2) It fights ethnocentrism. One of the issues the modern Church faces (and the church has always faced), is understanding what parts of what we do as a Church are mandated by God’s call to His children, and what parts are merely cultural. By hosting minority language congregations in the larger church, Sangdang Church placed Christians of different ethnicities in close proximity. Our service ended the same time as the large morning service on the Korean side, meaning that our congregation often ate and talked with Korean Christians. We began to learn many ways in which Korean churches (I think) have better integrated obedience to the Gospel into their weekly worship. One example is the fervent prayer styles of Koreans, but another is the simple fact that Korean churches often eat together after service (thus building much stronger community). We could not have learned that if we had had to simply create a fully English church wholly separate from the Korean congregation. I think it also helped many of our Korean brothers and sisters see how the Gospel was not merely what their pastor said on a Sunday morning, but has a clear global mandate, as sometimes if you stood in the hallway, you could hear the same song of praise to Jesus sung in Korean, English and Russian.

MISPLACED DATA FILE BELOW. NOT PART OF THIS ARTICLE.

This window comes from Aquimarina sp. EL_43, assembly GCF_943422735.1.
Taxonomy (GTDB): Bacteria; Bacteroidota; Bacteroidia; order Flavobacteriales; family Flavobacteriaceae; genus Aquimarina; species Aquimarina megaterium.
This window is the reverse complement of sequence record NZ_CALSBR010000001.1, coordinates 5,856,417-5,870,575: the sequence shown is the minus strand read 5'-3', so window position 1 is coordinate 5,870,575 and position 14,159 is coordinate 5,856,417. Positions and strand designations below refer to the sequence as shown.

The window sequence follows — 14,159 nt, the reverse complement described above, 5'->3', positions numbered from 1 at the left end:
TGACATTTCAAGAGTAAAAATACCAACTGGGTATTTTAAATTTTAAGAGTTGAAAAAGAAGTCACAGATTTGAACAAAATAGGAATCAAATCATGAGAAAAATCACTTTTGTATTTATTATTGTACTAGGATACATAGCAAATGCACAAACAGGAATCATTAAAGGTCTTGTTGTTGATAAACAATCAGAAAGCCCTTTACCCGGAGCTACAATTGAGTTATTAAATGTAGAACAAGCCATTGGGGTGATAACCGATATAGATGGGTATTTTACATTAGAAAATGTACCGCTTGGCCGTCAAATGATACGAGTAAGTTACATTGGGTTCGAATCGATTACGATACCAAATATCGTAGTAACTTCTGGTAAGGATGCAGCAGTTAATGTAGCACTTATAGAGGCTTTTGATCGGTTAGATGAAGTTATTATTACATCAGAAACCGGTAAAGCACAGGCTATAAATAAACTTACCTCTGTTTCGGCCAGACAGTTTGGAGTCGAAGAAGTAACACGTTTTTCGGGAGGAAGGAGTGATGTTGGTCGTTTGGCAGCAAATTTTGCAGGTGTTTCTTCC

This was different than merely calling people to join in with what you are doing as a Church (which subtlely claims that we are doing the right thing, and the foreigner should just assimilate), it sees the foreign Christian as a brother or sister, who may have things to teach as well as things to learn, and encourages us all to learn from Christ, regardless of our cultural assumptions.

3) It obeys the call to welcome foreigners. Let’s face it, the Bible commands us to be good to foreigners. While many assume that this is merely another way of talking about the downtrodden in a culture, as we see by the story of the Ethiopian Eunuch in Acts, God desires to see believers reach out to befriend people who are not like us. That can be difficult given the existence of language barriers, but it is a picture of God’s call to a love that transcends difference to welcome people among us who have real difficulties being accepted in our cultures.